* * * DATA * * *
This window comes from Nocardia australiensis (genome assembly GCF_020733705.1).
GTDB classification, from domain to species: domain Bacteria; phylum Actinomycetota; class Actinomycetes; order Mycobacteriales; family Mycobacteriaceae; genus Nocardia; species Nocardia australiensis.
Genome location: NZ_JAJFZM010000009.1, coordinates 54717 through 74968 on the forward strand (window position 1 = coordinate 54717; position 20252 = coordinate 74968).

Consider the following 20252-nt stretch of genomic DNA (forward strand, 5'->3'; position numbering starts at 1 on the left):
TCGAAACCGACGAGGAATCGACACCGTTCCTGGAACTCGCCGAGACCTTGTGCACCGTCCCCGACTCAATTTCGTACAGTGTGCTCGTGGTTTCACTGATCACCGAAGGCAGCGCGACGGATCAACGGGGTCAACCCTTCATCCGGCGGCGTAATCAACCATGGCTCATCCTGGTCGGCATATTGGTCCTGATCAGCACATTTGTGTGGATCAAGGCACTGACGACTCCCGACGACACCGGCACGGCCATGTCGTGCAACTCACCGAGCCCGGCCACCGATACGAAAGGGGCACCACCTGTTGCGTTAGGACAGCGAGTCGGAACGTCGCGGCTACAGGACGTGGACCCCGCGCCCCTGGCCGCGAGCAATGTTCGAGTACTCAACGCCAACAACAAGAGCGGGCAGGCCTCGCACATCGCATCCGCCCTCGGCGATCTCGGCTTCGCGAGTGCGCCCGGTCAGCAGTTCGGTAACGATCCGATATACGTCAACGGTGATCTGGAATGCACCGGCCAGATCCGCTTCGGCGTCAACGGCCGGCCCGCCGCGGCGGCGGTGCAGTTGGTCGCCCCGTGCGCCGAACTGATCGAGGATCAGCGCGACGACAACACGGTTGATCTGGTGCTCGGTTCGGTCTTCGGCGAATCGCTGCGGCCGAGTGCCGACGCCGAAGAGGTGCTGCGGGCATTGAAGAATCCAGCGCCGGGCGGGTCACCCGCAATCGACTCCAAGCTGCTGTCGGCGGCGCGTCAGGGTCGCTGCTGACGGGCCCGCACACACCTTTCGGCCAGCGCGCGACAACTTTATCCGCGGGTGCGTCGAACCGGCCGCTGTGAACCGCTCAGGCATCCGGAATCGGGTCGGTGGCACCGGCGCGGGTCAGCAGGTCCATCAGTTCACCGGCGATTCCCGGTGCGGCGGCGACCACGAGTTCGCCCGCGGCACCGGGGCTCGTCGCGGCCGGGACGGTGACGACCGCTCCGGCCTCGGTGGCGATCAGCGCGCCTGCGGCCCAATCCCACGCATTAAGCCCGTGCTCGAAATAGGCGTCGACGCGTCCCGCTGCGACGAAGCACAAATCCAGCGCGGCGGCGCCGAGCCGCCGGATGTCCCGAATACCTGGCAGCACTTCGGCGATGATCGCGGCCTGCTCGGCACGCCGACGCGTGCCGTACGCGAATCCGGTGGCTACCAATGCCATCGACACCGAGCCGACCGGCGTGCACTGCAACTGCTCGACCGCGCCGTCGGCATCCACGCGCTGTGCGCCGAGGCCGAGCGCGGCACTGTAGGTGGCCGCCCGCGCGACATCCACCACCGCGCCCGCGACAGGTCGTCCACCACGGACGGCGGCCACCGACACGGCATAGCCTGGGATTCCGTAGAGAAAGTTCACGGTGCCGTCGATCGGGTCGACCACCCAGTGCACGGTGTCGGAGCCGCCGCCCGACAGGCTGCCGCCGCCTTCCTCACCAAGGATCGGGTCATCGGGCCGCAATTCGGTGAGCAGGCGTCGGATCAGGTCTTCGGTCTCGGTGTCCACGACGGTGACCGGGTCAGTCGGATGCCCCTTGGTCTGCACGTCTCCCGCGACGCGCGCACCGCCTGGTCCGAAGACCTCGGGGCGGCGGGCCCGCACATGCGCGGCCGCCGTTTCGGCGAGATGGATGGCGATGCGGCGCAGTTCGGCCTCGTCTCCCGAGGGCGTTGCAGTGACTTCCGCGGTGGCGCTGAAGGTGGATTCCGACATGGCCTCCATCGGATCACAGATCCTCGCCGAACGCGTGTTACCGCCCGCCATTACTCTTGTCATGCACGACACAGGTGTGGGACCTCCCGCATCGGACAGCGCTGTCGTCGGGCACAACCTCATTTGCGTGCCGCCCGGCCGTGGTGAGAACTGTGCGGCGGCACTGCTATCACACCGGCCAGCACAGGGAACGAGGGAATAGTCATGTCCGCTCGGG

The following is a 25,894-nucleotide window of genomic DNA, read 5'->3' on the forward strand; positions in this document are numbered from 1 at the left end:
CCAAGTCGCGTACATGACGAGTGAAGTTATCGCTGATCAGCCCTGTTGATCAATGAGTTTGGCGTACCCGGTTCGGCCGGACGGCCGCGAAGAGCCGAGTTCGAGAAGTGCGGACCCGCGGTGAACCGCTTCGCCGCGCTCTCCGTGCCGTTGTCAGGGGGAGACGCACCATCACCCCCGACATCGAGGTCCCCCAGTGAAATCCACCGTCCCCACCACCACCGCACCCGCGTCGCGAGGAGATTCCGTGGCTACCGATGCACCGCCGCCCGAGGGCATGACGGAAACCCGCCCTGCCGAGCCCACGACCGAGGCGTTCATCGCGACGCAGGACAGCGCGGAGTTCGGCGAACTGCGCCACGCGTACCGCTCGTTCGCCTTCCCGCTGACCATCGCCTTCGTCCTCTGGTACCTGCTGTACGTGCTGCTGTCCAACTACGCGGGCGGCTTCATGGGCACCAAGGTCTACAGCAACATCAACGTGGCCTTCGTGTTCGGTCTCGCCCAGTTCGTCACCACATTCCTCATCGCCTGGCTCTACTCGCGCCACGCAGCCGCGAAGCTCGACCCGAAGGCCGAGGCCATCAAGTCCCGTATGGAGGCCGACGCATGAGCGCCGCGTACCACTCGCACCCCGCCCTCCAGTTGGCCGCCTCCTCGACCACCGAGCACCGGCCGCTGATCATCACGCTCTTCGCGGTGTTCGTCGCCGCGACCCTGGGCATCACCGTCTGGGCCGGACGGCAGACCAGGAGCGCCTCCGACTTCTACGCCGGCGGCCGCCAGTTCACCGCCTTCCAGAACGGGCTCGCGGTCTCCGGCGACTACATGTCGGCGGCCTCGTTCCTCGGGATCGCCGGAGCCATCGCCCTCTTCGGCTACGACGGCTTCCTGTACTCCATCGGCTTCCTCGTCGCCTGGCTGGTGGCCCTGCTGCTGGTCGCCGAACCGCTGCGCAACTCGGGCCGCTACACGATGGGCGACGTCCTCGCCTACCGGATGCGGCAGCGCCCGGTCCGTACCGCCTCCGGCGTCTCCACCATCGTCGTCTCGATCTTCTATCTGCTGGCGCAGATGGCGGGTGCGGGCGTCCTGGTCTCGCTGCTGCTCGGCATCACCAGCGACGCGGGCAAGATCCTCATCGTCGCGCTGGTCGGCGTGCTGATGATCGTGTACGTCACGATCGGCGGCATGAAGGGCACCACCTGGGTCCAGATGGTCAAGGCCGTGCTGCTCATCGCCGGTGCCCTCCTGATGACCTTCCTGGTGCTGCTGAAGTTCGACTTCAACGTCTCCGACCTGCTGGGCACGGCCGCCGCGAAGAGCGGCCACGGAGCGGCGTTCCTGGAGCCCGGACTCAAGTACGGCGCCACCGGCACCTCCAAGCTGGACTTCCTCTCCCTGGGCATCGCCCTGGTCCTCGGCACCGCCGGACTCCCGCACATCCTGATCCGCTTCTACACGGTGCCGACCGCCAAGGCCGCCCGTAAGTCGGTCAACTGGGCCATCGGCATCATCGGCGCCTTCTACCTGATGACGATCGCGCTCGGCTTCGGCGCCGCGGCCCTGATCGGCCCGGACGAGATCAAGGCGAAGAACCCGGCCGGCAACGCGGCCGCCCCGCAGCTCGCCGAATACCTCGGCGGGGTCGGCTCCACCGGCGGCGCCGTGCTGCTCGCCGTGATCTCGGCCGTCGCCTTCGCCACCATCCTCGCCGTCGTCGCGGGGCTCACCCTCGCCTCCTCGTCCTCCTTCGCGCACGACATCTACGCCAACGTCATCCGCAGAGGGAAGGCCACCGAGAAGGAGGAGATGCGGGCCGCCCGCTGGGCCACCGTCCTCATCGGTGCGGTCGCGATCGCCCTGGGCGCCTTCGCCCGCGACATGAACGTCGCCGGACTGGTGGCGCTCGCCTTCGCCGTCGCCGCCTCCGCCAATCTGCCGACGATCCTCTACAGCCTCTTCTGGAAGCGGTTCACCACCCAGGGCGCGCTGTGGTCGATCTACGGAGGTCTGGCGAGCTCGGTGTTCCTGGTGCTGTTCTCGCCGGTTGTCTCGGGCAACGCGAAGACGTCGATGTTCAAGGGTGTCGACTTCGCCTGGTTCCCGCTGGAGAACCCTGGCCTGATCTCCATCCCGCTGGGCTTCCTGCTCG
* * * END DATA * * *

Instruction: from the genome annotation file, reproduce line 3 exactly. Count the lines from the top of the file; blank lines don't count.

Genome location: NZ_JAJFZM010000009.1, coordinates 54717 through 74968 on the forward strand (window position 1 = coordinate 54717; position 20252 = coordinate 74968).